A self-made millionaire who interviewed 1,200 wealthy people noticed one behavior they all have in common


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Luke MacGregor/Reuters

Rich people think selfishness is a virtue.

After interviewing more than 1,200 of the world's wealthiest people over the past three decades, author and self-made millionaire Steve Siebold found that they shared a single behavior: they're selfish, and they're OK with it.


Rich people think selfishness is a virtue, he explains in "How Rich People Think," while average people think selfishness is a vice.

"The rich go out there and try to make themselves happy. They don't try to pretend to save the world," he tells Business Insider. "If you're not taking care of you, you're not in a position to help anyone else. You can't give what you don't have."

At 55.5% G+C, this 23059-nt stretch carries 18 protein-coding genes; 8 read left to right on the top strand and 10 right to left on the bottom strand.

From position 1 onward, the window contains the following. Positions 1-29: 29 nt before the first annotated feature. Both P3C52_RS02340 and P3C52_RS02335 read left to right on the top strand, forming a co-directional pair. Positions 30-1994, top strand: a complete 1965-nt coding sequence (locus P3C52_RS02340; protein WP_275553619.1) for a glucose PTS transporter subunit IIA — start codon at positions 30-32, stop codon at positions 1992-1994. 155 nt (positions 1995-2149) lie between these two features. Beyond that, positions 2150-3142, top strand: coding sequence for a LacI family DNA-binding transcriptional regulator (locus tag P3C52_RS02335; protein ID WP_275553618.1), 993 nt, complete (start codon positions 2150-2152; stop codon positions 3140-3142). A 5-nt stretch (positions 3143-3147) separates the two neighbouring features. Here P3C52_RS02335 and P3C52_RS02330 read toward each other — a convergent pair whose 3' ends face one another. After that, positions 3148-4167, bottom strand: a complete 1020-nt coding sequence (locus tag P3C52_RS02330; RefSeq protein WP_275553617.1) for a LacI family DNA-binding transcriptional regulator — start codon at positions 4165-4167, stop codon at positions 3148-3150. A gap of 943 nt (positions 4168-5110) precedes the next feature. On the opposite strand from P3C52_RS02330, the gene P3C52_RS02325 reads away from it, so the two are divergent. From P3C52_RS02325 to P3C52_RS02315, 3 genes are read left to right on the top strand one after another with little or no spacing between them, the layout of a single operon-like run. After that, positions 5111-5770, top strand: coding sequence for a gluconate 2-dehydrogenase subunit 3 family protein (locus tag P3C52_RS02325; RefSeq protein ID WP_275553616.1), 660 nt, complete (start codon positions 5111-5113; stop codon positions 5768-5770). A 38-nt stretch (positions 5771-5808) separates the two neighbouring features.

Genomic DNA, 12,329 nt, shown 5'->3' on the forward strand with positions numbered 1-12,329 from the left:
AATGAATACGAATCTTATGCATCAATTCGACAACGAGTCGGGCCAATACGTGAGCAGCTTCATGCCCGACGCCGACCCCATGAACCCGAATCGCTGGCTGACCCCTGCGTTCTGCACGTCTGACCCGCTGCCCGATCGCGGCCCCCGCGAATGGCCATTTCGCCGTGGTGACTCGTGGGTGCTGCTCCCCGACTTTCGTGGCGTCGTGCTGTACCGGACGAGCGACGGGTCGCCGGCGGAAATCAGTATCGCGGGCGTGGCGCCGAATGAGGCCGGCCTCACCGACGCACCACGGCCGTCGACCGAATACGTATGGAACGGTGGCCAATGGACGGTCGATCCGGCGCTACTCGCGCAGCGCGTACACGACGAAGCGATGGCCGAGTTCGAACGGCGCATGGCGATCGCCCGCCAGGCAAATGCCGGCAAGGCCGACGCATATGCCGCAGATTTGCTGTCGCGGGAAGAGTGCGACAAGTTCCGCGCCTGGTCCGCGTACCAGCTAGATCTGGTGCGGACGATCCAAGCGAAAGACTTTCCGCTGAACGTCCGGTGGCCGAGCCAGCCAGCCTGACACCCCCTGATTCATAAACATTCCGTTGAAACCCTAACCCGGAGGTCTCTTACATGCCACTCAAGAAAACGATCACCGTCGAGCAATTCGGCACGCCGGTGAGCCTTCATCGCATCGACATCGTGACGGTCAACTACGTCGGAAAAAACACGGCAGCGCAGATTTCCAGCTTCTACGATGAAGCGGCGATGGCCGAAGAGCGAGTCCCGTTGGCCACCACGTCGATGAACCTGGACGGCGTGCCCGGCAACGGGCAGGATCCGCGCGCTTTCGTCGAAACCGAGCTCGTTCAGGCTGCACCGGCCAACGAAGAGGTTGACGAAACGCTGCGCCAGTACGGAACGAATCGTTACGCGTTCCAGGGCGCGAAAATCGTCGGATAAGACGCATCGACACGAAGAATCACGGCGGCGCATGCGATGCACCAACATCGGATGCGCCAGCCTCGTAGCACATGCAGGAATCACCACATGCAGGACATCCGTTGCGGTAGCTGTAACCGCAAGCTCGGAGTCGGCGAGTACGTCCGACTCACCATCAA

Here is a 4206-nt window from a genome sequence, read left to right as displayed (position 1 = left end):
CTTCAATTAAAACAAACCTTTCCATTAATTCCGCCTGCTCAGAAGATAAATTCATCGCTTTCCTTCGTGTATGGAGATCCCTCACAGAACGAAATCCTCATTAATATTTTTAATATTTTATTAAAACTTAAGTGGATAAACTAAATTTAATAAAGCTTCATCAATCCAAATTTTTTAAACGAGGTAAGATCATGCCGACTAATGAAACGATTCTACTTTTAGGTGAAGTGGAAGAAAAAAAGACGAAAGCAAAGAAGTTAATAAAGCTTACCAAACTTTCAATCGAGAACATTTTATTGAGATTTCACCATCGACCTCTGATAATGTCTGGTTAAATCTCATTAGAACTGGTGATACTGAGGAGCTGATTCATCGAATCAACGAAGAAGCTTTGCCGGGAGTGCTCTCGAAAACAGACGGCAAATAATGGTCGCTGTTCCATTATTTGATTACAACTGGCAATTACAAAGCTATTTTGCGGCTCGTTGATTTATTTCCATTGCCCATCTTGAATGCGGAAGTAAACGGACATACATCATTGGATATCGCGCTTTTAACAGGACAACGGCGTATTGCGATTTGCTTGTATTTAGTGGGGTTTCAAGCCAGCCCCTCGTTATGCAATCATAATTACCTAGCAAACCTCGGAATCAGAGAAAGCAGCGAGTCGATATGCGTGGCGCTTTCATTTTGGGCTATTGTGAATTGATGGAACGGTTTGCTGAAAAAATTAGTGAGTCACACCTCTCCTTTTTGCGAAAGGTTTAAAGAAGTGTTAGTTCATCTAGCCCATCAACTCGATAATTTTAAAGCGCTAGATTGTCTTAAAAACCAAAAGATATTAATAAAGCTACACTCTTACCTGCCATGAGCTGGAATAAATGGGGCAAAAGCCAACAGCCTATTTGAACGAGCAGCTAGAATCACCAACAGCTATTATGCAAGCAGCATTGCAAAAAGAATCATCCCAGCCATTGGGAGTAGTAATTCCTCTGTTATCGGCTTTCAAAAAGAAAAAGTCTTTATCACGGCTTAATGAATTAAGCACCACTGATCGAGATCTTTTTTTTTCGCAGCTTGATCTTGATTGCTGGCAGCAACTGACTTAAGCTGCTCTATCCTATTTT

In this selfish quest to make themselves happy, they have an active mindset - they go after what they want and they problem solve until they achieve it.

Siebold puts it bluntly: "You're not going to be discovered, saved, or made rich by an outside force. If you want a lot of money, build your own ship. No one is coming to the rescue."


The rich not only actively pursue their ambitious financial goals until they're met, they expect to make money.

"Wealthy people ask, 'Why not me? I'm as good as anyone else and I deserve to be rich. If I serve others by solving problems, why shouldn't I be rewarded with a fortune?'" Siebold writes. "And since they have this belief, their behavior moves them toward the manifestation of their dreams."

While the rich are busy putting themselves first and embracing selfishness, the average person sees it as a negative - and it's keeping them from wealth, the self-made millionaire says.

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